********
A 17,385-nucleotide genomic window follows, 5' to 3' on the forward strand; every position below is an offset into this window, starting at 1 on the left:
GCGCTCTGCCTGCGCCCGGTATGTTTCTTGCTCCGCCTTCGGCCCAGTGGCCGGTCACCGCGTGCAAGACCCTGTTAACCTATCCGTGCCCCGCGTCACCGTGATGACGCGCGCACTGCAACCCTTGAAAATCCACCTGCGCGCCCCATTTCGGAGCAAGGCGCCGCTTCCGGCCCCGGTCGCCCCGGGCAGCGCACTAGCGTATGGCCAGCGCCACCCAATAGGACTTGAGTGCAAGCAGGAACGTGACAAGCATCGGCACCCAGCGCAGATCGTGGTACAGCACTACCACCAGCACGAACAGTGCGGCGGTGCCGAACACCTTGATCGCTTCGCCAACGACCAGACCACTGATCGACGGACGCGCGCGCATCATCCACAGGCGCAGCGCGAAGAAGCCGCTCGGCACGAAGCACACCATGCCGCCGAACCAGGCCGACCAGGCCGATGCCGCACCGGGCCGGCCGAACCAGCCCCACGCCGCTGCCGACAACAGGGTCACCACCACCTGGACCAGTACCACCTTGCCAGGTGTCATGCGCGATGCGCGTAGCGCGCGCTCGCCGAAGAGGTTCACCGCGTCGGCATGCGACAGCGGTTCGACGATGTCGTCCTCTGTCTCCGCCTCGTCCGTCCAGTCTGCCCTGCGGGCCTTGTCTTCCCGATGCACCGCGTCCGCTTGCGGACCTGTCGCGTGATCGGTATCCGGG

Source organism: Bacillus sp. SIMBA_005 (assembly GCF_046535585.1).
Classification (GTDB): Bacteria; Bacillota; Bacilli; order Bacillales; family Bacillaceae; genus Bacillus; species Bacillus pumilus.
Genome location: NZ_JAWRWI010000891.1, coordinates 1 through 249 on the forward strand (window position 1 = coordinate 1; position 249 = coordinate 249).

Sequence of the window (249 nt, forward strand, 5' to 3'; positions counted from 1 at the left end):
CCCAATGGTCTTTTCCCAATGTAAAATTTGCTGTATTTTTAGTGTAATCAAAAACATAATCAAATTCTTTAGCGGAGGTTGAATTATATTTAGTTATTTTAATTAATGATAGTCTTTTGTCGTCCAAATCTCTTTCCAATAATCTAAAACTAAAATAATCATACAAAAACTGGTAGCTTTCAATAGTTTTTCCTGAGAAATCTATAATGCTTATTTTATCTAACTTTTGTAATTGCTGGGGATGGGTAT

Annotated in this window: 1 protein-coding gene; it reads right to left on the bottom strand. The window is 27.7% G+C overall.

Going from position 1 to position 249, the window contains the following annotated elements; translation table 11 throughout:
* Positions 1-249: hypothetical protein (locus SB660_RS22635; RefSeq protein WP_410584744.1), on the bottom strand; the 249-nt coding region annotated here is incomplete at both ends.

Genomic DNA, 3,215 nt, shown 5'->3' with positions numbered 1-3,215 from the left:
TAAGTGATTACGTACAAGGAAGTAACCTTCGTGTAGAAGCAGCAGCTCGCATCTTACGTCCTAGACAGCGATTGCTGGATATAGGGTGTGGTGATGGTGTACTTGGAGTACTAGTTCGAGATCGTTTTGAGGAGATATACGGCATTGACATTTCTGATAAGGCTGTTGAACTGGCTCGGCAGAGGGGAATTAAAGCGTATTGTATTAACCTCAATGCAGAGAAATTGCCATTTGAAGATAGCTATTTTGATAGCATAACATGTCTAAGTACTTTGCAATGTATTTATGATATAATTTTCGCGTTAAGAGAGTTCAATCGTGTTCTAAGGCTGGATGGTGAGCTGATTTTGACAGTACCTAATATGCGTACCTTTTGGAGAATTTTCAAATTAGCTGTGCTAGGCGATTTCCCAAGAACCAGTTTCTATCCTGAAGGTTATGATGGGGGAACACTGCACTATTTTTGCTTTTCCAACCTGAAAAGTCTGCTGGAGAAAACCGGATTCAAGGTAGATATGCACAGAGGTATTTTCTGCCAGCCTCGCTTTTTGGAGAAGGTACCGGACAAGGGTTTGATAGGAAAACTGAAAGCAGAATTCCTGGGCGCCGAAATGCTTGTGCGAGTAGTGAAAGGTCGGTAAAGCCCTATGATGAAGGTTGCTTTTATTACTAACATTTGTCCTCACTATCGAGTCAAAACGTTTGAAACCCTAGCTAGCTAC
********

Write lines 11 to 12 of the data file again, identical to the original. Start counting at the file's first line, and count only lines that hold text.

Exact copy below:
Genomic DNA, 3,215 nt, shown 5'->3' with positions numbered 1-3,215 from the left:
TAAGTGATTACGTACAAGGAAGTAACCTTCGTGTAGAAGCAGCAGCTCGCATCTTACGTCCTAGACAGCGATTGCTGGATATAGGGTGTGGTGATGGTGTACTTGGAGTACTAGTTCGAGATCGTTTTGAGGAGATATACGGCATTGACATTTCTGATAAGGCTGTTGAACTGGCTCGGCAGAGGGGAATTAAAGCGTATTGTATTAACCTCAATGCAGAGAAATTGCCATTTGAAGATAGCTATTTTGATAGCATAACATGTCTAAGTACTTTGCAATGTATTTATGATATAATTTTCGCGTTAAGAGAGTTCAATCGTGTTCTAAGGCTGGATGGTGAGCTGATTTTGACAGTACCTAATATGCGTACCTTTTGGAGAATTTTCAAATTAGCTGTGCTAGGCGATTTCCCAAGAACCAGTTTCTATCCTGAAGGTTATGATGGGGGAACACTGCACTATTTTTGCTTTTCCAACCTGAAAAGTCTGCTGGAGAAAACCGGATTCAAGGTAGATATGCACAGAGGTATTTTCTGCCAGCCTCGCTTTTTGGAGAAGGTACCGGACAAGGGTTTGATAGGAAAACTGAAAGCAGAATTCCTGGGCGCCGAAATGCTTGTGCGAGTAGTGAAAGGTCGGTAAAGCCCTATGATGAAGGTTGCTTTTATTACTAACATTTGTCCTCACTATCGAGTCAAAACGTTTGAAACCCTAGCTAGCTAC